Sunday, December 18, 2011

The Great "O" Antiphons

Finding the Christmas music around here can be a challenge --- I never remember where I put stuff --- but the CDs, a couple of dozen, turned up yesterday behind the lower doors of a bookcase and I’m in business, listening this morning to an Advent service based on the Great “O” Antiphons recorded some years ago at St. Mark’s Episcopal Cathedral in Seattle.

The “O” Antiphons are seven brief prayers traditionally spoken, chanted or sung in precise sequence, one each during evening prayer, or vespers, in the final days of Advent, a period known as the Octave before Christmas which commenced yesterday on Dec. 17 and concludes on Dec. 24 with the Christmas Vigil.

This recording was an Advent gift several years ago, so I always think of the giver when I listen to it --- as well as the traditions wrapped in music and liturgy it represents. Heck, it may even inspire me to put up the Christmas tree today. We’ll see.

The Great O’s are among the oldest liturgical elements of Advent we have, found in literature dating to the sixth century and familiar in monasteries across Christendom by the eighth. Traditionally used with the Magnificat, the O’s are most familiar in the Roman, Anglican/Episcopal and Lutheran churches.

Each antiphon begins with the acclamation “O,” followed by titles for the Messiah based upon the prophecy of Isaiah --- O Sapientia (O Wisdom), O Adonai (O Lord), O Radix Jesse (O Root of Jesse), O Clavis David (O Key of David), O Oriens (O Dayspring), O Rex Gentium (O King of the Nations) and O Emmanuel (O God with Us).

Another extremely cool thing about the O’s is that the monks who arranged these antiphons centuries ago in prescribed order incorporated a message by doing so. By starting with the last title and taking the first letter of each, Emmanuel, Rex, Oriens, Clavis, Radix, Adonai and Sapientia, the Latin words “ero cras,” translated as “Tomorrow, I will come,” are formed, an ancient way of announcing a joyful end to Advent preparations for the Messiah.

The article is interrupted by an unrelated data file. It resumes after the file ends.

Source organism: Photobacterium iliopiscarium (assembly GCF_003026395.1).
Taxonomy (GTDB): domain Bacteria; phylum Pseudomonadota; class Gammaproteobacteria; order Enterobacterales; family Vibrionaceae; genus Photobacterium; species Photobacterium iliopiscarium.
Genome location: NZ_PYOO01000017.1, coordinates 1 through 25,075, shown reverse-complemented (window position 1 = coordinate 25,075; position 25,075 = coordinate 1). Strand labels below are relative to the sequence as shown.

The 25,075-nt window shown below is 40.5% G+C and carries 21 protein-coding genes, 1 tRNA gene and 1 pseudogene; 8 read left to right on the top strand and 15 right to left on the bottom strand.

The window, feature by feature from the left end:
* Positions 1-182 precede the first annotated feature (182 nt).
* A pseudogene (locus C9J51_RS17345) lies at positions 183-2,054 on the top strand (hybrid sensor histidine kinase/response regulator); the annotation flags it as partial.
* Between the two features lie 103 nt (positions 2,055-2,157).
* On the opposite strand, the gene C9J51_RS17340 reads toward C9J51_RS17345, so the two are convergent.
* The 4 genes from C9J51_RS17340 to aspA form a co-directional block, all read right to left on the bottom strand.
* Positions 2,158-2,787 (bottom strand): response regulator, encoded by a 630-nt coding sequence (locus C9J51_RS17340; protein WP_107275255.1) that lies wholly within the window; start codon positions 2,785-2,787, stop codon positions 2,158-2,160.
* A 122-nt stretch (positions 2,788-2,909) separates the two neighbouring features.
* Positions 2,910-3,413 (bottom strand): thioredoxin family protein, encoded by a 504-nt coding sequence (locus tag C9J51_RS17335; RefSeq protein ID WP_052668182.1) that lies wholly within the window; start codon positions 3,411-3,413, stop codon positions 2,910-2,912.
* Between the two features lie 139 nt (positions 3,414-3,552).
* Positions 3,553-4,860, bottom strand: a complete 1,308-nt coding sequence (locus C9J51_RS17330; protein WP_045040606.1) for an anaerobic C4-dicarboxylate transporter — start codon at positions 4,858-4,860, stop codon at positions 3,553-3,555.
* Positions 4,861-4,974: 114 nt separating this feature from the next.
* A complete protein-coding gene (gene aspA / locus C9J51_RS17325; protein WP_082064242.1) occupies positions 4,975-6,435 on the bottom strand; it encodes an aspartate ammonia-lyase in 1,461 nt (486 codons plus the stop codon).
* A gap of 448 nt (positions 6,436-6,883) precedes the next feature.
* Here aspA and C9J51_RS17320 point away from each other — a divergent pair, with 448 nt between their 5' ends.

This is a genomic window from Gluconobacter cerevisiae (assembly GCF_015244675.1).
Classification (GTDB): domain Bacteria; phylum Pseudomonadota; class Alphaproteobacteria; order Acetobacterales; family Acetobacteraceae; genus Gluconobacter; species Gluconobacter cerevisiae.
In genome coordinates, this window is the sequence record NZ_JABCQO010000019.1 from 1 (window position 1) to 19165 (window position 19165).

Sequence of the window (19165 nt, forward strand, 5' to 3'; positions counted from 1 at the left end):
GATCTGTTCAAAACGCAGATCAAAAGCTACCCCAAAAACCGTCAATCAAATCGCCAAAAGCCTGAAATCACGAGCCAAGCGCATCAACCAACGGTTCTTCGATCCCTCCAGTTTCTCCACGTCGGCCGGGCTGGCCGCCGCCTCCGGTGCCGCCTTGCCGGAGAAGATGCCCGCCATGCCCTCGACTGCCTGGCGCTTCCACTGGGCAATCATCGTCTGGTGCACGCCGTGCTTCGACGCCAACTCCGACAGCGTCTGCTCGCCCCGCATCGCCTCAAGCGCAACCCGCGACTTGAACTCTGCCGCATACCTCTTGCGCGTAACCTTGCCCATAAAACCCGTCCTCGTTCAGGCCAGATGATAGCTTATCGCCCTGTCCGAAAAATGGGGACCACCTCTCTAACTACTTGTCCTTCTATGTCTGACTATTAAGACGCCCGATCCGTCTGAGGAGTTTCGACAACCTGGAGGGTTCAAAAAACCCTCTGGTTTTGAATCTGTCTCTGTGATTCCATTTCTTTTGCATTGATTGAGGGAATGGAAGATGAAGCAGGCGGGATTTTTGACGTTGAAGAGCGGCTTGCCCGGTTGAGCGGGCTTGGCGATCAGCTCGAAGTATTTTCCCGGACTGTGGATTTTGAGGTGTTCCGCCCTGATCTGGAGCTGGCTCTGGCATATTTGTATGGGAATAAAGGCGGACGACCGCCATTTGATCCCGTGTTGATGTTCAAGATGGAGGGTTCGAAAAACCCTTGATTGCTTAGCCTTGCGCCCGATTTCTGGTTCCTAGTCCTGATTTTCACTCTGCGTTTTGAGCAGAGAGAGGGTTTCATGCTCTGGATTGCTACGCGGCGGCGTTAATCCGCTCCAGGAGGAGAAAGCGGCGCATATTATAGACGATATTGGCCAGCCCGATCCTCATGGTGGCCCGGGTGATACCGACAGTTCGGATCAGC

I’m willing to bet that the Great O’s don’t come up very often in casual conversation among those who sing the carols of Advent and Christmas --- “never heard of that.” But most of us have, in the form of the familiar Advent hymn, “O come, o come Emmanuel” (“Veni, veni Emmanuel”).

This version, thought to date from the twelfth century, has been translated from the Latin for those us who speak English in slightly differing ways. Its setting, usually ascribed to a fifteenth century processional for Franciscan nuns, may have its origins in eighth century Gregorian chants.

So if you happen to sing this familiar carol during the week now commencing --- think about the words coming out of your mouth and consider for a moment that you’re standing shoulder to shoulder with more than a thousand years of the faithful, and the faithless, who have marked this season in hope and, now and then, in despair.

Here’s an abbreviated version of “O Come, O Come Emmanuel” (only five of the antiphons are sung and they are out of order) that I like, sung by the choir of Clare College, Cambridge.

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